Japanese longest-serving prime minister, Shinzo Abe has resigned, citing health reasons.
“Even though there is one year to go in my tenure and there are challenges to be met, I have decided to stand down as prime minister,” said Abe at a press conference in Tokyo on Friday, adding that he would like to apologize to the people of Japan for being unable to fulfill his duties during the coronavirus pandemic.
According to CNN, Abe suffers from colitis, a non-curable inflammatory bowel disease, which was also a factor in his sudden resignation as prime minister in 2007, ending his first term after just over a year in office. On Monday morning, Abe visited Keio University Hospital in Tokyo for what was his second hospital visit in a week.
“For almost eight years I controlled my chronic disease, however, this year in June I had a regular check-up and there was a sign of the disease,” he added. “I made a judgment that I should not continue my job as prime minister” said Abe. “I need to fight the disease and need to be treated.”
Markets reacted negatively to the announcement. Japan’s benchmark Nikkei index closed down 1.4% Friday after the news broke. It initially tumbled more than 2% before paring losses. The Japanese yen, a traditional safe currency haven, rose 0.3% against the US dollar.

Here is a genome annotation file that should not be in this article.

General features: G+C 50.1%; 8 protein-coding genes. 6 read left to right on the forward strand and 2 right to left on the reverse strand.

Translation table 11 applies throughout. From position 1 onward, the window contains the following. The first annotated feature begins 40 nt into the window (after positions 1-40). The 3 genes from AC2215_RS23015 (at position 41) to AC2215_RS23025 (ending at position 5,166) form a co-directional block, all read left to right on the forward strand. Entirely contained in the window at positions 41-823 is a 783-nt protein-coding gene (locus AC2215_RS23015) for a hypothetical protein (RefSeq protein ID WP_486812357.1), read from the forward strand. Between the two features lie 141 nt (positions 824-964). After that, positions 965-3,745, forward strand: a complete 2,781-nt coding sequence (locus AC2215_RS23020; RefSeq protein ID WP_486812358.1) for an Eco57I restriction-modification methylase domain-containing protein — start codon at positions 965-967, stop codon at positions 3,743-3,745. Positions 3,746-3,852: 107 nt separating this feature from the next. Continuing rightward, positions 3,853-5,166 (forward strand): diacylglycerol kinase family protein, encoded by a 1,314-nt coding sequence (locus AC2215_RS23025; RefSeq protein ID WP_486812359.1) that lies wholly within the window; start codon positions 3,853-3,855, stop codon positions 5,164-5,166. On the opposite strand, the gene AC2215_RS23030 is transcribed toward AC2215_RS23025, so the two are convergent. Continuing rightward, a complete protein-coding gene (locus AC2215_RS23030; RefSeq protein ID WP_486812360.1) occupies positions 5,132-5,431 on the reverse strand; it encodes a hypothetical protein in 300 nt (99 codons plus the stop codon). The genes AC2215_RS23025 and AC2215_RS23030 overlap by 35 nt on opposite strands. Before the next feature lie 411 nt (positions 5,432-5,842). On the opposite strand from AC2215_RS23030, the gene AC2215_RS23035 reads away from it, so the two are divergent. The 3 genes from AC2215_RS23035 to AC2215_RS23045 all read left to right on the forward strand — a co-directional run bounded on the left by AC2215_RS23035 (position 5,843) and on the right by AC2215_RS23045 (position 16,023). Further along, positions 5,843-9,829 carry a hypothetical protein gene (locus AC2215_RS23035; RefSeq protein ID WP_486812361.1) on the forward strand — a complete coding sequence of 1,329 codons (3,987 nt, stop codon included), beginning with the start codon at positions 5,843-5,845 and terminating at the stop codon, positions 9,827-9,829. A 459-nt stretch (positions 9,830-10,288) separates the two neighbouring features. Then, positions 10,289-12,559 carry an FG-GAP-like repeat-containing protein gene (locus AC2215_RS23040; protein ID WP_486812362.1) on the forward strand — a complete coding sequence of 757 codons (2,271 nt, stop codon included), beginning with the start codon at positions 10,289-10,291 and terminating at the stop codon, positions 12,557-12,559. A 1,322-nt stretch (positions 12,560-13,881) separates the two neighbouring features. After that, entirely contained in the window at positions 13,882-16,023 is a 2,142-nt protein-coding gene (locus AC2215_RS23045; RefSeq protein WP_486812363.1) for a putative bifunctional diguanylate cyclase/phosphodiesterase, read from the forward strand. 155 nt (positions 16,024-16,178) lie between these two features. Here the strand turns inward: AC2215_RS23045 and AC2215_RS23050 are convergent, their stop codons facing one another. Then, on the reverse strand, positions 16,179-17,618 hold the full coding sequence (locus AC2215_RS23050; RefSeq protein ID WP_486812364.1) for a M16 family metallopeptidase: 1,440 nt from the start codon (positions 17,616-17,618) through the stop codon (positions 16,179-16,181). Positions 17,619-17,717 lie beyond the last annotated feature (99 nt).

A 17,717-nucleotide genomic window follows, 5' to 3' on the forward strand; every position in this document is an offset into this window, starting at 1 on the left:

Following his previous resignation in 2007, Abe was reelected in 2012. Since then he has been the dominant force in Japanese politics, winning a landslide third term in 2017 and a fourth in 2019, despite multiple scandals and plummeting popularity.
Notably, Abe was born on September 21, 1954, in Tokyo to a prominent political family. Both his grandfather and great uncle served as prime minister, and his father was a former secretary-general of the LDP.
He studied politics at Tokyo’s Seiki University and the University of Southern California, but initially entered the business, taking a position with Kobe Steel in 1979.
Three years later, however, he became an assistant to the Minister for Foreign Affairs, and in 1993 Abe was first elected to the House of Representatives, aged 38. He was re-elected seven times and held a number of cabinet positions throughout the 2000s.
In 2003, Abe became secretary-general of the LDP, and four years later the party’s president and prime minister of Japan.
His first term was marred by controversies and worsening health, and he stepped down as party leader and prime minister in 2007, eventually returning to both positions in 2012.
Abe married Akie Abe, née Matsuzaki, in 1987. The couple has no children. As the first lady, Akie Abe was highly involved in politics, occasionally attracting scandal and prominently disagreeing with her husband, particularly on social issues.
A number of world leaders praised Abe after he announced his resignation on Friday. UK Prime Minister Boris Johnson wrote on Twitter that he “has achieved great things as PM of Japan,” adding: “Thank you for all your years of service and I wish you good health.”
Australian Prime Minister Scott Morrison added that Abe is “Australia’s true friend,” calling him “a man of integrity and wisdom.”